Needless to say, I was sold and I pre-ordered a .22LR reloading kit. However, due to supply chain issues surrounding the spun brass casings, it took several months for my kit to arrive but I think it was well worth the wait. In total, it cost me just $202 for 200 pieces of spun brass, 200 32-grain monolithic lathe-turned bullets, and both of the dies and shell holders needed for reloading. Resupply of the bullets and spun brass is just $80 including shipping so you’re still looking at about 40 cents per round plus however much you value your time at. For me, this was more about the experience rather than any sort of cost savings and since I had just recently gotten into precision rimfire, I wanted to start seeing if there was a significant difference between ammunition types.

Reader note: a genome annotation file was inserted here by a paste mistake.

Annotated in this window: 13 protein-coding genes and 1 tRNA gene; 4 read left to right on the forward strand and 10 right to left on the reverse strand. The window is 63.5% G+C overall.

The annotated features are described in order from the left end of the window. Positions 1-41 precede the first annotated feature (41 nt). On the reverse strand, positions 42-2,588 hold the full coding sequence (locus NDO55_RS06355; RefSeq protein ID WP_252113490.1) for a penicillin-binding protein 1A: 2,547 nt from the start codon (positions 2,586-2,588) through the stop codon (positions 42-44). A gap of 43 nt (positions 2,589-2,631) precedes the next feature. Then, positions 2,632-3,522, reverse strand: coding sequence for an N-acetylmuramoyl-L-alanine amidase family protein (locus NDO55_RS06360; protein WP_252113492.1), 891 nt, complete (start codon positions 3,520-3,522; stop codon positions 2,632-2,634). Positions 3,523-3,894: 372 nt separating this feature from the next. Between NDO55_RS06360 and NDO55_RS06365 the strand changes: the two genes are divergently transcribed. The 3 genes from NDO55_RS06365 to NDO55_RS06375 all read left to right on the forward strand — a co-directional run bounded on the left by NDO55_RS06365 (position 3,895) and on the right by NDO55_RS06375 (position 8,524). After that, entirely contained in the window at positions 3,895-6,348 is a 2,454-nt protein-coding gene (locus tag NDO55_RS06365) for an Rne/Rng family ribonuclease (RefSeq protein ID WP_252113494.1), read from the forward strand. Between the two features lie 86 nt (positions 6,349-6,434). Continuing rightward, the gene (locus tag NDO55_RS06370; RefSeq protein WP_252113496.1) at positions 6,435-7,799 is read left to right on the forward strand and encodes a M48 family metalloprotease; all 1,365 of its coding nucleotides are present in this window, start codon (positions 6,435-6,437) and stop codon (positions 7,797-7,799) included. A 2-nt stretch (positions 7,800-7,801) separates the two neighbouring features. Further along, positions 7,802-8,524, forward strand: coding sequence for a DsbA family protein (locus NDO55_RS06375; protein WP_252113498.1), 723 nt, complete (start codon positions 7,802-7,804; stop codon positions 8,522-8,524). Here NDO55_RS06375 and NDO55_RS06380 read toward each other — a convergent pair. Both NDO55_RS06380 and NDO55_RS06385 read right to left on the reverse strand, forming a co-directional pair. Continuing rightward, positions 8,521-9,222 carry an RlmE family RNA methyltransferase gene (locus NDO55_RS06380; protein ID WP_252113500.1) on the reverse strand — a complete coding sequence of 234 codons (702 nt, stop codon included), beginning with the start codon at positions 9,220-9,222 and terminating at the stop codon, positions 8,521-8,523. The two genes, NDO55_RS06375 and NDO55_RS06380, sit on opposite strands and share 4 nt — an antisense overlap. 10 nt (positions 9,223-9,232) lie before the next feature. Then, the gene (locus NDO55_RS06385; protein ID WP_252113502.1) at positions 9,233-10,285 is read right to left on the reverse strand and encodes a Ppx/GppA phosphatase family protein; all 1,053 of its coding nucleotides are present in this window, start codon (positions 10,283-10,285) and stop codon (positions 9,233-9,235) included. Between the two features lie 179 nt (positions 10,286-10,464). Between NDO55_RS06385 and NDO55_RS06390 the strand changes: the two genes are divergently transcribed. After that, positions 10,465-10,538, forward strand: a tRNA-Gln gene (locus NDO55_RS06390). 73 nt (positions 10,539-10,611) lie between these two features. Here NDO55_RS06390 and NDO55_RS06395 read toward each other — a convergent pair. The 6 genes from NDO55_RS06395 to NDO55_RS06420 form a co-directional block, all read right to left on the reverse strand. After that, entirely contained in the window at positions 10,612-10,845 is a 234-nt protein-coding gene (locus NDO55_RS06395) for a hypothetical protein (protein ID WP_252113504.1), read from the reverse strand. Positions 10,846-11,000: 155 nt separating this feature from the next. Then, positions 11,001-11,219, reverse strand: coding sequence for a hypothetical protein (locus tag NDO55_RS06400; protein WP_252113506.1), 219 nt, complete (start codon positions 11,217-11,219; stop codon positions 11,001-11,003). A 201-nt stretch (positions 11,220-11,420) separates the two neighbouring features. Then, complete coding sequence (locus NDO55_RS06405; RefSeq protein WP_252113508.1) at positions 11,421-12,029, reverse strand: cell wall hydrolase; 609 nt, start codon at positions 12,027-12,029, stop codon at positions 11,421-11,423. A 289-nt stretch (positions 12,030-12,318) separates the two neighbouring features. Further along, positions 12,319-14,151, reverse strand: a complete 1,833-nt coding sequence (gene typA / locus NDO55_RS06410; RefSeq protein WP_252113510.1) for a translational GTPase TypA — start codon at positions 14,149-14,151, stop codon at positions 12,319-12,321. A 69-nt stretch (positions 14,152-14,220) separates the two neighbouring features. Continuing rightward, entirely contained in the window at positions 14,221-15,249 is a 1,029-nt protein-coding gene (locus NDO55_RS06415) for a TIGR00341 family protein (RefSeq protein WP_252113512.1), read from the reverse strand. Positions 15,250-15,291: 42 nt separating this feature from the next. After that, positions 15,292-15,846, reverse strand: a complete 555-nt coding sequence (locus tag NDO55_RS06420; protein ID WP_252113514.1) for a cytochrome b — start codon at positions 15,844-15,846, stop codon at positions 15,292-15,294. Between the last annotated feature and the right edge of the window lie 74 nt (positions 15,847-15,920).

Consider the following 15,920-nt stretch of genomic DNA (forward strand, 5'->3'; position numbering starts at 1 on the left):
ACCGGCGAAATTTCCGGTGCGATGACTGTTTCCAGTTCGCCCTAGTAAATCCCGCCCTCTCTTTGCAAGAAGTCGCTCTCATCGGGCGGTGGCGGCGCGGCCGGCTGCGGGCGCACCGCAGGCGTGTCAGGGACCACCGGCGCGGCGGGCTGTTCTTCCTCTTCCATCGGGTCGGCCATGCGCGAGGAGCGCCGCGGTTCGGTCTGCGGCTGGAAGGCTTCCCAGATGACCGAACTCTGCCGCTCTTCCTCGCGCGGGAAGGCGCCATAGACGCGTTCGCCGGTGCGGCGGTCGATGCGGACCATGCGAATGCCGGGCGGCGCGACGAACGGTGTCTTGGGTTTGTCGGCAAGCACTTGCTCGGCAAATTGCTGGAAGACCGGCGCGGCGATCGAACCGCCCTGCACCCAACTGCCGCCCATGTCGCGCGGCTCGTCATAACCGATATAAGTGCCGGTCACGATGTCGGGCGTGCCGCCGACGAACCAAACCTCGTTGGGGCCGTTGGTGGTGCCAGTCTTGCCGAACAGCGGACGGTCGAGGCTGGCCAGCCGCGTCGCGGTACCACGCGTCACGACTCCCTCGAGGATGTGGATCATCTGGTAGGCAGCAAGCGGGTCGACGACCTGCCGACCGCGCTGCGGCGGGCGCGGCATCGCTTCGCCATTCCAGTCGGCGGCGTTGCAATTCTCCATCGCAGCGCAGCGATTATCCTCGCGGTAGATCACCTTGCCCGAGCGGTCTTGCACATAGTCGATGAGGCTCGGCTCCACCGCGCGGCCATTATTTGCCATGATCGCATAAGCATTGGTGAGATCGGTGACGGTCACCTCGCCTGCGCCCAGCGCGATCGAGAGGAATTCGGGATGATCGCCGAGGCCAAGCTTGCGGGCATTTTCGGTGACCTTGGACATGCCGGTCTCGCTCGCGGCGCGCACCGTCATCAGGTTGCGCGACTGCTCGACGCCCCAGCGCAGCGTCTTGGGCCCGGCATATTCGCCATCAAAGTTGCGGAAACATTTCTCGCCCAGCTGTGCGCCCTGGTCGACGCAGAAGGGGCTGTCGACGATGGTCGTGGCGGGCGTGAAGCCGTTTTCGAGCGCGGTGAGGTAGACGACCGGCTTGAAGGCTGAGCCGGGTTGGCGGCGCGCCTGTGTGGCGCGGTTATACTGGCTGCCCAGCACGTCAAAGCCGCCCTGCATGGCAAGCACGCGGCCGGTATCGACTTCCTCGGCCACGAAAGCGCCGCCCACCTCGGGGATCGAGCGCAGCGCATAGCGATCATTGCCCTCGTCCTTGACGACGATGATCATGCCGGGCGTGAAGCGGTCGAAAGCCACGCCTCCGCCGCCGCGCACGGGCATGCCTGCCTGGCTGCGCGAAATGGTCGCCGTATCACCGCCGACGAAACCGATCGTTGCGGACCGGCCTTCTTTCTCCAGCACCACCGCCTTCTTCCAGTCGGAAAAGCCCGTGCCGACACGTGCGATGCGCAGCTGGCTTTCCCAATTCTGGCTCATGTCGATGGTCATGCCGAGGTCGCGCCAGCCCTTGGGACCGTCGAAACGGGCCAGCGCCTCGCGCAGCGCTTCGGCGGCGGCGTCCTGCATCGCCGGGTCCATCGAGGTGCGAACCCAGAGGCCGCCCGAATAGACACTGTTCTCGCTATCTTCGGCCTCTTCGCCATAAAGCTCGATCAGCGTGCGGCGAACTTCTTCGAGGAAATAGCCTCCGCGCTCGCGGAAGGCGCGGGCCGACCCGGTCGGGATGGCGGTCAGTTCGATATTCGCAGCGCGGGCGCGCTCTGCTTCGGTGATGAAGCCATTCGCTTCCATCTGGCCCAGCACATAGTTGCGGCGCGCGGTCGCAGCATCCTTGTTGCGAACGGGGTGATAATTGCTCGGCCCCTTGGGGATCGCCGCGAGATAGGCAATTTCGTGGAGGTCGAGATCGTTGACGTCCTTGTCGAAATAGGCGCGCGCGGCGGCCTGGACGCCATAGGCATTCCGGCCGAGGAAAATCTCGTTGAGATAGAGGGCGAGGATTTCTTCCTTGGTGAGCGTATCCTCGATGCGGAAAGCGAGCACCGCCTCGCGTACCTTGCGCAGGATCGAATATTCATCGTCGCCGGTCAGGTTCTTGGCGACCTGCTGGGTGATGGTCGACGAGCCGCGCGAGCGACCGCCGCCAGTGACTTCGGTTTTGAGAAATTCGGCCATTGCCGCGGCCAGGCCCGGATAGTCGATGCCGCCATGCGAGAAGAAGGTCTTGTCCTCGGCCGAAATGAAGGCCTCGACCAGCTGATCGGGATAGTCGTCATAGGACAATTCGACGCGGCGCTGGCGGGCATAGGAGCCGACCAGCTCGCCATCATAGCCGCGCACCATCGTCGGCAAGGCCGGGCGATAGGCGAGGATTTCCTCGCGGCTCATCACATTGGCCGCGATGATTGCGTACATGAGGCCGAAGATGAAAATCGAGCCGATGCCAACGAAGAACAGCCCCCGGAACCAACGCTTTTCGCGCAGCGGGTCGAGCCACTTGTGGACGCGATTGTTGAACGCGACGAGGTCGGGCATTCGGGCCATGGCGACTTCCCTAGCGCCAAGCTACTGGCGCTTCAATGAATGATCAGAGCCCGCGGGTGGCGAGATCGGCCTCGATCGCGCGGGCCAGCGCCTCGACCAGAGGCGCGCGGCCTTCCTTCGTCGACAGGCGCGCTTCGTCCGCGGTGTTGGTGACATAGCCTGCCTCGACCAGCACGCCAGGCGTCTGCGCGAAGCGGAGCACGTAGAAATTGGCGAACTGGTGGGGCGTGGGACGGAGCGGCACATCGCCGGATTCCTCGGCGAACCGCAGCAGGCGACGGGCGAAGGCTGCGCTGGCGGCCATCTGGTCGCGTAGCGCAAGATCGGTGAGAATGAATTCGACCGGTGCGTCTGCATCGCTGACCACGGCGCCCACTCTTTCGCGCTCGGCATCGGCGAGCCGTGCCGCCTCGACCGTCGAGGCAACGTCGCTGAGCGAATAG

What’s in the Kit?
When my package finally arrived, I was pleased to see that Cutting Edge Bullets kept the initial design for the die, shell, and bullet containers – all of them looked professional and even included humorous yet informative “prescription labels” on each of the containers. Unfortunately, a few of my containers seemed to be damaged in transit and there were cracks but none of the dies, brass, or bullets were damaged thankfully.
The die set comes with two shell holders, one bullet seating die and one factory crimp die. The shell holders and dies should be compatible with most standard 7/8×14 threaded press setups. When I first installed my shell holder into my Lee Challenger single-stage press, I had to use a lot of force to get it in and out of there. The tight fit is probably to ensure a snug fit on all reloading presses and in my case, it just took a bit more effort to get the shell holder in the correct place.